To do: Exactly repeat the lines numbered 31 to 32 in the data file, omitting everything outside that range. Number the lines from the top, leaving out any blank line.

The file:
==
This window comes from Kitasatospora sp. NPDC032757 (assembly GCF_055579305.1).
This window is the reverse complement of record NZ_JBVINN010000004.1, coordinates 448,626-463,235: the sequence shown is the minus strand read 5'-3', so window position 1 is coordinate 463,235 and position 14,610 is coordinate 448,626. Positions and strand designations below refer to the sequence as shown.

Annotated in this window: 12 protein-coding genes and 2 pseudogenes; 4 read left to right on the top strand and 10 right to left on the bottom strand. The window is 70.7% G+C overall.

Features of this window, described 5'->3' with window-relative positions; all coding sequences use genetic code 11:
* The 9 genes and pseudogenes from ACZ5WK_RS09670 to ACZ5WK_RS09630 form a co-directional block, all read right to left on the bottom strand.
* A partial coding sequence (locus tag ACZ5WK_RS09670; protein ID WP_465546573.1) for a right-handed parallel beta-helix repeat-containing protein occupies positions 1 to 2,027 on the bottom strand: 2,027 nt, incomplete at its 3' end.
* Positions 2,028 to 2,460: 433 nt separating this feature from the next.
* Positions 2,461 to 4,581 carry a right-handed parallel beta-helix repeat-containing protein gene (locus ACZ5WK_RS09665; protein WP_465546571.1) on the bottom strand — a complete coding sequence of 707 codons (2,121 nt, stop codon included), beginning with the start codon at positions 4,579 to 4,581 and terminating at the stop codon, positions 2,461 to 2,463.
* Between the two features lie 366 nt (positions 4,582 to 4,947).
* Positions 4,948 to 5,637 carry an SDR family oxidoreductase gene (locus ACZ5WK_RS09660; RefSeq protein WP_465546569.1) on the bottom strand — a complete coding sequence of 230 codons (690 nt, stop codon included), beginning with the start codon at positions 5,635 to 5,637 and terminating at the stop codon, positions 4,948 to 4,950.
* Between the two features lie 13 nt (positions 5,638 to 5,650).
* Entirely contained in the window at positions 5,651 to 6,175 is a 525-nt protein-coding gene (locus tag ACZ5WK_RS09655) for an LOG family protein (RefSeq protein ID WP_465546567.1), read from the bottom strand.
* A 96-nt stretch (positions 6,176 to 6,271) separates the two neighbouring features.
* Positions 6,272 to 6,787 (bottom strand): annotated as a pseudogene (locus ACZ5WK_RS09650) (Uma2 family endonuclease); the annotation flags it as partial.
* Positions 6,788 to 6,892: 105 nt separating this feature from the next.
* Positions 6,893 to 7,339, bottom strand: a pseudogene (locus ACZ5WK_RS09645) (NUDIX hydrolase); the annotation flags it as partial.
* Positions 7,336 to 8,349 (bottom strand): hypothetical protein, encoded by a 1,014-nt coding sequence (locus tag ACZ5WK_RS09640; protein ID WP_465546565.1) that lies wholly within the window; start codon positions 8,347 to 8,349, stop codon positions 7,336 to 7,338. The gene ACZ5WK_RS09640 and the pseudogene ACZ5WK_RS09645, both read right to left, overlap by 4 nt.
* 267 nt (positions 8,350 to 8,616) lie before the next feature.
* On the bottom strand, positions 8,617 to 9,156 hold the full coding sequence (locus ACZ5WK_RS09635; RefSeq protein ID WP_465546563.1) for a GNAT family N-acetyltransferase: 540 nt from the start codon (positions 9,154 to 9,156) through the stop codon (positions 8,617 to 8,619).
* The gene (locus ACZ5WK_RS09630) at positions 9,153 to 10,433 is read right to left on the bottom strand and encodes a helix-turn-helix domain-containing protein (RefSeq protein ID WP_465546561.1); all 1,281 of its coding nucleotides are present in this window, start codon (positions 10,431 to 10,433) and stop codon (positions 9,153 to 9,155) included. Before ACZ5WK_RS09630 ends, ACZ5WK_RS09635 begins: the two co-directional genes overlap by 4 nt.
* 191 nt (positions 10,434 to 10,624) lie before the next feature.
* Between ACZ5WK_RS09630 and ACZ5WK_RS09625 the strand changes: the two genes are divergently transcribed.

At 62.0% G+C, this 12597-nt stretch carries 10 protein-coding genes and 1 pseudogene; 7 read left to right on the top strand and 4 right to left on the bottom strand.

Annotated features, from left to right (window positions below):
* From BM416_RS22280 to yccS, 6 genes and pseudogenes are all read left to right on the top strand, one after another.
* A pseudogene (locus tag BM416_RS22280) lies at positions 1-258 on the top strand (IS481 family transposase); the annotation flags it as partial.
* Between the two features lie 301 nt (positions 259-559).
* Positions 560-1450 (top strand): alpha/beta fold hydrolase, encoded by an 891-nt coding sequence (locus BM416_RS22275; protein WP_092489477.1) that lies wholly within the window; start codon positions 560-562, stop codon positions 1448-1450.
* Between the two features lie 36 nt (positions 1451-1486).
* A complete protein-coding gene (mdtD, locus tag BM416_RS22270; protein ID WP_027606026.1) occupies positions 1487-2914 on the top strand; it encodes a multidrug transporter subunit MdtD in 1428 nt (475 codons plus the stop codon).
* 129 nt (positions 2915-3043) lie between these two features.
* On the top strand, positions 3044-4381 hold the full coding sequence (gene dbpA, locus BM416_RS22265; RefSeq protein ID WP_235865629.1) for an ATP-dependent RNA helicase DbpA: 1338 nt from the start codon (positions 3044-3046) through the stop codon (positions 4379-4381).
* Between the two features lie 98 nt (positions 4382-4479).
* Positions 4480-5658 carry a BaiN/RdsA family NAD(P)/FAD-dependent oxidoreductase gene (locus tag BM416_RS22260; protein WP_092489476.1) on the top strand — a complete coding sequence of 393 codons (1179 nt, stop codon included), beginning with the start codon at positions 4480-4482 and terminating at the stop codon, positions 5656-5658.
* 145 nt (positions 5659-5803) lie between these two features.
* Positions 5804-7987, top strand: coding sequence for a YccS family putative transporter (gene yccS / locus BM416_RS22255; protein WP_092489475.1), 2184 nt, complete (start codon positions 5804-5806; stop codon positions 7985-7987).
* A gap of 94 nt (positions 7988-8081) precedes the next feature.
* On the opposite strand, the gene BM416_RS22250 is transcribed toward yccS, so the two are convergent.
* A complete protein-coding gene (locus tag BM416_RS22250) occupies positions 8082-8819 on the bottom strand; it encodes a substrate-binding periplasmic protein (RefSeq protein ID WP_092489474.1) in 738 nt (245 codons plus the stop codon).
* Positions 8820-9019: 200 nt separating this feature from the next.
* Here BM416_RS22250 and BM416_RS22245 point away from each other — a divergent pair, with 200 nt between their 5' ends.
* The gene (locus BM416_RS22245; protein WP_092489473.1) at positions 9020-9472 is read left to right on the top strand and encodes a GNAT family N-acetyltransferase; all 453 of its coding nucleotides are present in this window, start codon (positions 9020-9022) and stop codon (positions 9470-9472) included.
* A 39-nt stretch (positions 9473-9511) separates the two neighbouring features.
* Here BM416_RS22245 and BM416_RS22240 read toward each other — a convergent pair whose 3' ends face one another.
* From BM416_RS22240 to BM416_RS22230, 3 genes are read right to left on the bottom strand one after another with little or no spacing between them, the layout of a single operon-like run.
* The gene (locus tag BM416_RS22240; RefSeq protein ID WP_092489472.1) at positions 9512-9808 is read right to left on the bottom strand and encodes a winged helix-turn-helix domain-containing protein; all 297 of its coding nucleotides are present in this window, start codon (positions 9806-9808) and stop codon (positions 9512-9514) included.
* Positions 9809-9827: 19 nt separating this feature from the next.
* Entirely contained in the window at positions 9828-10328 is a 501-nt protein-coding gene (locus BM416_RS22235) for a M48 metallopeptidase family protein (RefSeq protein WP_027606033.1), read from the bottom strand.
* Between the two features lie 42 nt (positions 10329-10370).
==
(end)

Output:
* 129 nt (positions 2915-3043) lie between these two features.
* On the top strand, positions 3044-4381 hold the full coding sequence (gene dbpA, locus BM416_RS22265; RefSeq protein ID WP_235865629.1) for an ATP-dependent RNA helicase DbpA: 1338 nt from the start codon (positions 3044-3046) through the stop codon (positions 4379-4381).